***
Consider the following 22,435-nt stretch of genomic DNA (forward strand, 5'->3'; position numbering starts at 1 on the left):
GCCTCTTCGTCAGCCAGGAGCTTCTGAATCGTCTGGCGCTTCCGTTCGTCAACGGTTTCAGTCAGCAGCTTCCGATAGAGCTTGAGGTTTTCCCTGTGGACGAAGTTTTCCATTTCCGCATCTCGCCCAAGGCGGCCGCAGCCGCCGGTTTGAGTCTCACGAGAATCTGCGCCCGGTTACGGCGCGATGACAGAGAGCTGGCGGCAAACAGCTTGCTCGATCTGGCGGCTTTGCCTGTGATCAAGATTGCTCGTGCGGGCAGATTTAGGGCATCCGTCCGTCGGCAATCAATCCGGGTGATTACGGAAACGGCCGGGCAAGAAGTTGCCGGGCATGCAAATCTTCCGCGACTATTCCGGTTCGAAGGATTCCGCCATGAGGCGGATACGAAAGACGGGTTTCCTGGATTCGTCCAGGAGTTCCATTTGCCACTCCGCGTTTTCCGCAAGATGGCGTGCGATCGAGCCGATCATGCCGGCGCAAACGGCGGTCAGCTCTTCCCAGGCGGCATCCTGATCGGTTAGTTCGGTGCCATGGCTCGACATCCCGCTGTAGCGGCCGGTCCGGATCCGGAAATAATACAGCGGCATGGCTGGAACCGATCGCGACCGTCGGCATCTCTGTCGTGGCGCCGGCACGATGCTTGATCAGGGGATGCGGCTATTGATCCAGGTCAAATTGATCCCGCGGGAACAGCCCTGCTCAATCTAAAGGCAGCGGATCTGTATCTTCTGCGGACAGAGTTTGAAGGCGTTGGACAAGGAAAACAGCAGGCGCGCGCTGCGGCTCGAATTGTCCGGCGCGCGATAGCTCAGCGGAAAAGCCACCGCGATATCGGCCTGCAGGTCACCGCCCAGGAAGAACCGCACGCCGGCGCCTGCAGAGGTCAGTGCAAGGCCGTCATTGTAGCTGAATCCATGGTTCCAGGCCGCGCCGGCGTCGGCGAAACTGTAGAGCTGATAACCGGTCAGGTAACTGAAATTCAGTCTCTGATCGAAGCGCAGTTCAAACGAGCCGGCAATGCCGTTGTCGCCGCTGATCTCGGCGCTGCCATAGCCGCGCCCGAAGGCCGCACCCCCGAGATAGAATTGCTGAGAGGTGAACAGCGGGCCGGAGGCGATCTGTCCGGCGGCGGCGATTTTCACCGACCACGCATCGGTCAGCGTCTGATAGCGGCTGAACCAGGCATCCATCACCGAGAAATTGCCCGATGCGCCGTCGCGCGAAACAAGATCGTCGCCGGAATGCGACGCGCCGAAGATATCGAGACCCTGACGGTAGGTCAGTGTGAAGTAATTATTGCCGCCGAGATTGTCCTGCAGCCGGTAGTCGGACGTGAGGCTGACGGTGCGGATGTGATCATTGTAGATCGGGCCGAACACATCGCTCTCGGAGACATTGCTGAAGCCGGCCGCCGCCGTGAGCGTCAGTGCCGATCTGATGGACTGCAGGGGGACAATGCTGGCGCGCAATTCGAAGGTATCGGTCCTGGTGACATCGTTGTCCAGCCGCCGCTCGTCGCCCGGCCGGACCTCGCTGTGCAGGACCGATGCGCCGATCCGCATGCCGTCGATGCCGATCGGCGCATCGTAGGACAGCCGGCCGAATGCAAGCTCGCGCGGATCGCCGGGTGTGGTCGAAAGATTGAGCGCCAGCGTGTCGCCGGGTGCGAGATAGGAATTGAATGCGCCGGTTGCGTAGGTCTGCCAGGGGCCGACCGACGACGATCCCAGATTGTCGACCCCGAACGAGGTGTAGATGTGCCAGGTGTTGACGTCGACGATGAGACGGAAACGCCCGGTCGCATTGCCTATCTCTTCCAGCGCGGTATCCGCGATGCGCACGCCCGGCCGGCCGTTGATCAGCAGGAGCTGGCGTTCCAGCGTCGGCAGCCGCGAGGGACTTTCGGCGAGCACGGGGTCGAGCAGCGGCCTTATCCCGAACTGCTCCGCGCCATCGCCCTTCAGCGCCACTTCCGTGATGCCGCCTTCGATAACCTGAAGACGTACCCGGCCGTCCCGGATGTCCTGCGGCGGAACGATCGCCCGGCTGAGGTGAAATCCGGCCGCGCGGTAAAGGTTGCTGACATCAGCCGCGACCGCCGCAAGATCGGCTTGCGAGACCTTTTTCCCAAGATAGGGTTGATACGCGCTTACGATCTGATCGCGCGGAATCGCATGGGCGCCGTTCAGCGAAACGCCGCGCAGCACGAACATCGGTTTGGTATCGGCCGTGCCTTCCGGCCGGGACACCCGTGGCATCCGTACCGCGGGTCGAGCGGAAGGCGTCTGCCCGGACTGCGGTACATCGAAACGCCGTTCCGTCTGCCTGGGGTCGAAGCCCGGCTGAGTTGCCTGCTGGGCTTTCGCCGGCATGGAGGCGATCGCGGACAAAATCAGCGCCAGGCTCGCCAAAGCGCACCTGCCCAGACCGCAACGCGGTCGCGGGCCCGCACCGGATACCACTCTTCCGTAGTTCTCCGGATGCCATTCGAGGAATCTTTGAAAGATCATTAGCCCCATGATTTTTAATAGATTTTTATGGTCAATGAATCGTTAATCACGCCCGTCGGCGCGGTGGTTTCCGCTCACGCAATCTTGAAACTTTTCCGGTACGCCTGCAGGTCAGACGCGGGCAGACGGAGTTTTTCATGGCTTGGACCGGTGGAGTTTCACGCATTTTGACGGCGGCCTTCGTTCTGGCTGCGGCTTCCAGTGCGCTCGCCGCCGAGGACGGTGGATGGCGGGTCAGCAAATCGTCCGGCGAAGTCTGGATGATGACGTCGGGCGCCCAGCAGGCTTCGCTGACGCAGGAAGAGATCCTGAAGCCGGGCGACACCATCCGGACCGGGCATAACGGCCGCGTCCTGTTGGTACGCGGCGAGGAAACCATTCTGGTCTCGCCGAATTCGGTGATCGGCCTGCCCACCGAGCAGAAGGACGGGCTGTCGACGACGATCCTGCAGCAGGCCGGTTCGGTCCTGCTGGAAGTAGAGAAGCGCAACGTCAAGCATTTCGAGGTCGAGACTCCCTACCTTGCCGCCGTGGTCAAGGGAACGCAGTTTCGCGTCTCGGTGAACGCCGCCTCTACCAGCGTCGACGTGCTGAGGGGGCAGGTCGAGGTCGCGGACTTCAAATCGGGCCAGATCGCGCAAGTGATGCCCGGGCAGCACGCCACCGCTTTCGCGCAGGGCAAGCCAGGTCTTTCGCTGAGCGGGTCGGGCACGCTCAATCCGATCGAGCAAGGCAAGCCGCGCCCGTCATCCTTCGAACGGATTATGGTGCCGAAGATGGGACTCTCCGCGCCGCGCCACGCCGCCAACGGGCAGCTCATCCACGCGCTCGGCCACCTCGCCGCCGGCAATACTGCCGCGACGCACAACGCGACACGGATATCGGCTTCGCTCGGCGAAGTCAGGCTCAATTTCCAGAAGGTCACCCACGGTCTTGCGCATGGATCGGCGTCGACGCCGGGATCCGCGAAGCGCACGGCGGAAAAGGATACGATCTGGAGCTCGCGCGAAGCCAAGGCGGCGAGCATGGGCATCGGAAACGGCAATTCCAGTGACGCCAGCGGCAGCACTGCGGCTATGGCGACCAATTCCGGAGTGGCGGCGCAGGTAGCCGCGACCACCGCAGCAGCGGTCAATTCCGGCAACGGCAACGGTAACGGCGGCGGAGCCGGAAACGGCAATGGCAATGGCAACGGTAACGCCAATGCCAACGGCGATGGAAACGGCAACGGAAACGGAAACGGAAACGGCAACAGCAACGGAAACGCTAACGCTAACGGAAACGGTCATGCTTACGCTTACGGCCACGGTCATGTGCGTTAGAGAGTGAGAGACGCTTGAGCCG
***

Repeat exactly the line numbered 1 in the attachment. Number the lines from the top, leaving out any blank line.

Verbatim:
Consider the following 22,435-nt stretch of genomic DNA (forward strand, 5'->3'; position numbering starts at 1 on the left):